In January, the AHLA Foundation launched an ad campaign to help the hospitality industry fill tens of thousands of open jobs across the country. The foundation specifically called out the fact that this would be a multi-year effort, an indication of just how heavy a toll the pandemic and the “Great Resignation” has had on the industry. In fact, the AHLA Foundation said that during 2020 and 2021, the hospitality industry lost approximately 10 years’ worth of job growth and that hotels are expected to end 2022 down 166,000 workers.
But there is hope.
The hospitality industry has already surmounted numerous other obstacles, due to the pandemic and its long-lasting effects, and it will find a way to overcome this problem as well. But to do so, the industry must be willing to make some significant changes in the way staff members are recruited, trained and treated on the job.
“Smart hoteliers know that the secret weapon in recruitment is technology,” says Laura Calin, VP, Strategy and Solutions Management at Oracle Hospitality. “AI, machine learning and automation will be critical in improving employee’s work life and morale which are major concerns and considerations for employees.”
When it comes to recruiting, time is of the essence.
“The post-pandemic labor recruitment process needs to be much faster and frictionless for both the applicant and the hiring manager,” says Kristina Gansser, VP of Product, Fourth. “If the process is too long, complex or overly burdensome, the applicant will drop and find a competitor with a faster, less complex process. The goal is to reduce the time-to-hire by a minimum of 50 percent and as high as 90 percent when compared to pre-pandemic levels.”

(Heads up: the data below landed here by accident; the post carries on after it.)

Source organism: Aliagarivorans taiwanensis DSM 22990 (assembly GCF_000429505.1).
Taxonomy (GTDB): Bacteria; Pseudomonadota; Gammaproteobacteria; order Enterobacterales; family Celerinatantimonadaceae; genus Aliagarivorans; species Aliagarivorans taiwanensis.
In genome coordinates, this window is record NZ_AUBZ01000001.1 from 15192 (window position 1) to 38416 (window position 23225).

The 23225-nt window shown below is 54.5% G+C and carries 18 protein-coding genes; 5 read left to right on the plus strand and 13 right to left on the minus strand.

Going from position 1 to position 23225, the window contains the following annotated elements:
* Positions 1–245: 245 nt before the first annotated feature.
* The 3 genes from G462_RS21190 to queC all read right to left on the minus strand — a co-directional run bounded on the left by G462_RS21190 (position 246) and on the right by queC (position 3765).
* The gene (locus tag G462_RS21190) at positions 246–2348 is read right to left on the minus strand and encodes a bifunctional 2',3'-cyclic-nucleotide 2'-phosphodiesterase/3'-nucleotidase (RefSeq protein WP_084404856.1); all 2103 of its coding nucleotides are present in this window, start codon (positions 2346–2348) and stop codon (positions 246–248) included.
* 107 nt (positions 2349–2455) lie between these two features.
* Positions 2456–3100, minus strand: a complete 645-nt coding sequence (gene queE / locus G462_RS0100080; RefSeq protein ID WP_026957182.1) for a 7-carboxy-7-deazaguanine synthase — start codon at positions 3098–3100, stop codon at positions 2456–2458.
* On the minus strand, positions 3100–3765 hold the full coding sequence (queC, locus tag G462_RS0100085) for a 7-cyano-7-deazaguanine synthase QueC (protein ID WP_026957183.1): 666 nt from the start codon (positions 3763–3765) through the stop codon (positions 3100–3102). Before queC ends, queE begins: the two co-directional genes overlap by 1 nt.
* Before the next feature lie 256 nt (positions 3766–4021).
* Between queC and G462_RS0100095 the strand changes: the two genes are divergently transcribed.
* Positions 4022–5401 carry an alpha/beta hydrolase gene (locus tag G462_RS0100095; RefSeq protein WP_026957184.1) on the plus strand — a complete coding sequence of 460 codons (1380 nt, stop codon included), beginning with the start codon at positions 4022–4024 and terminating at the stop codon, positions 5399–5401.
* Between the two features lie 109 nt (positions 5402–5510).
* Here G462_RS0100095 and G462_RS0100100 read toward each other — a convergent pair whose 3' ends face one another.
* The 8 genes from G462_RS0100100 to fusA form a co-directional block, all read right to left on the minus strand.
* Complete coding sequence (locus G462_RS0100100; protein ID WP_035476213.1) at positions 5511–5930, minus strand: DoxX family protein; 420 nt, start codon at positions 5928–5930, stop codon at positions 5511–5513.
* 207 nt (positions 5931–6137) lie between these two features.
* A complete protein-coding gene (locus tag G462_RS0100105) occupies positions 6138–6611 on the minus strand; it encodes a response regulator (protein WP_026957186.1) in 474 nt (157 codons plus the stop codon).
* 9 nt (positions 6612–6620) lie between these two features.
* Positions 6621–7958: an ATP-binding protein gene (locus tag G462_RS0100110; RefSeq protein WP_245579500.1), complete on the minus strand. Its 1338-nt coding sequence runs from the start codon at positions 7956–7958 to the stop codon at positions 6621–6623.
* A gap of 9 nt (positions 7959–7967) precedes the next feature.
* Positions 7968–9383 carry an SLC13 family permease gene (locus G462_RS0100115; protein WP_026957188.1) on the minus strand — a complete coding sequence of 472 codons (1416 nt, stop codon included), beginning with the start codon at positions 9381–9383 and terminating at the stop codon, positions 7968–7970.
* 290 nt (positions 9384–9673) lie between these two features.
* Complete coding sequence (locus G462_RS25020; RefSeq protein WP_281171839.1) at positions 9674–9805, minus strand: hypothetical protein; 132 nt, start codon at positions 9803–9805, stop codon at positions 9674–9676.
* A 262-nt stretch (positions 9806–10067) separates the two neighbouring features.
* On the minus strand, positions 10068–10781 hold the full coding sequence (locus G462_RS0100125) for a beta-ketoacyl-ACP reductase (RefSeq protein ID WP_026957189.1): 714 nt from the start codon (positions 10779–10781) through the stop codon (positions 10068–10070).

To do this, hoteliers will need to look to automation technologies for help.
“Automation can drive efficiencies in back-office tasks to streamline cumbersome processes and relieve busy employees of excess paperwork,” says Brad Beumer, Customer Experience and Contact Center Automation Lead, UiPath.
Consider the benefits of an Applicant Tracking System (ATS) with automation technologies.
“For hotel hiring managers, the ATS [can reduce] the administrative burden by using automation technology to filter preferable candidates and automatically schedule and interview or even automatically offer a job based on a candidate’s response to pre-determined questions,” Gansser says.
For prospective employees, the ATS needs to offer a mobile-first design that allows job applicants to text-to-apply or communicate via SMS messaging.
Hoteliers can use SMS messages to keep prospective employees engaged via “meaningful interactions that also showcase the company’s culture,” says Calvin Sun, Senior Director of Compensation, Benefits & Talent Analytics, Paylocity. “Texting can also appeal to younger candidates who may be new to the labor force.”
“Also, consider removing the requirement that job applicants register and create a username and upload a resume,” Gansser adds. “Instead, offer an option where a candidate can simply submit a job profile via the click of a single button. From a technology perspective, the ATS is the most important tool you have to win the battle for talent in this labor market.”
Not only does automating the recruitment process get more new employees working faster, but it also saves money. Research from Deloitte found the average annual cost savings from using software to automate applicant tracking and recruiting is more than $18,000.
In the near future, recruitment of staff members could be completely streamlined and mainly automated so that HR personnel can focus more on onboarding and mentoring new employees and less on paperwork, Beumer adds. For example, during the interview, the AI assistant could take notes, help the manager remain in compliance and even note the sentiment of the candidate. For the post-interview, the AI assistant could enter the details of the interview into the recruitment system and note the manager’s recommendations.